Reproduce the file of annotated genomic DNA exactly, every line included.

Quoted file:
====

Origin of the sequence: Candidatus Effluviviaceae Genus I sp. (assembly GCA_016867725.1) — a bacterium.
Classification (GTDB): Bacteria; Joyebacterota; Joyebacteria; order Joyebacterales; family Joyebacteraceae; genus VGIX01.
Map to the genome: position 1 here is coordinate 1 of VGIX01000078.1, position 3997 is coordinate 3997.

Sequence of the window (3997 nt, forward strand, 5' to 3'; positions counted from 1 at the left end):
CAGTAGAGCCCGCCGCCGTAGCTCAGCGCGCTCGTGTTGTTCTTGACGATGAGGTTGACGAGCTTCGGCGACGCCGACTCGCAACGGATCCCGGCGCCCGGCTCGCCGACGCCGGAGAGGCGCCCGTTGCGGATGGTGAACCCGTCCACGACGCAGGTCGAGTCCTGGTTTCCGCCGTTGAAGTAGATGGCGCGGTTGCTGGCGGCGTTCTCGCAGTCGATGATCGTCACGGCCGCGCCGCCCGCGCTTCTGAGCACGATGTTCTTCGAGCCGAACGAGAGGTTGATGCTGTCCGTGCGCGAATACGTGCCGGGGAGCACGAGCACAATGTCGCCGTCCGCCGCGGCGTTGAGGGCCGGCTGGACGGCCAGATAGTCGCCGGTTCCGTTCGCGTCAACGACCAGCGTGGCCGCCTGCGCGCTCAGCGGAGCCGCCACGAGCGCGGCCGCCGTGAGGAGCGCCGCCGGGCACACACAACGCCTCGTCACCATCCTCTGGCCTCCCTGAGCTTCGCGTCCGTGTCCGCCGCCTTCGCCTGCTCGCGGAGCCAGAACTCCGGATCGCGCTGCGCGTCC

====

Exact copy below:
Origin of the sequence: Candidatus Effluviviaceae Genus I sp. (assembly GCA_016867725.1) — a bacterium.
Classification (GTDB): Bacteria; Joyebacterota; Joyebacteria; order Joyebacterales; family Joyebacteraceae; genus VGIX01.
Map to the genome: position 1 here is coordinate 1 of VGIX01000078.1, position 3997 is coordinate 3997.

Sequence of the window (3997 nt, forward strand, 5' to 3'; positions counted from 1 at the left end):
CAGTAGAGCCCGCCGCCGTAGCTCAGCGCGCTCGTGTTGTTCTTGACGATGAGGTTGACGAGCTTCGGCGACGCCGACTCGCAACGGATCCCGGCGCCCGGCTCGCCGACGCCGGAGAGGCGCCCGTTGCGGATGGTGAACCCGTCCACGACGCAGGTCGAGTCCTGGTTTCCGCCGTTGAAGTAGATGGCGCGGTTGCTGGCGGCGTTCTCGCAGTCGATGATCGTCACGGCCGCGCCGCCCGCGCTTCTGAGCACGATGTTCTTCGAGCCGAACGAGAGGTTGATGCTGTCCGTGCGCGAATACGTGCCGGGGAGCACGAGCACAATGTCGCCGTCCGCCGCGGCGTTGAGGGCCGGCTGGACGGCCAGATAGTCGCCGGTTCCGTTCGCGTCAACGACCAGCGTGGCCGCCTGCGCGCTCAGCGGAGCCGCCACGAGCGCGGCCGCCGTGAGGAGCGCCGCCGGGCACACACAACGCCTCGTCACCATCCTCTGGCCTCCCTGAGCTTCGCGTCCGTGTCCGCCGCCTTCGCCTGCTCGCGGAGCCAGAACTCCGGATCGCGCTGCGCGTCC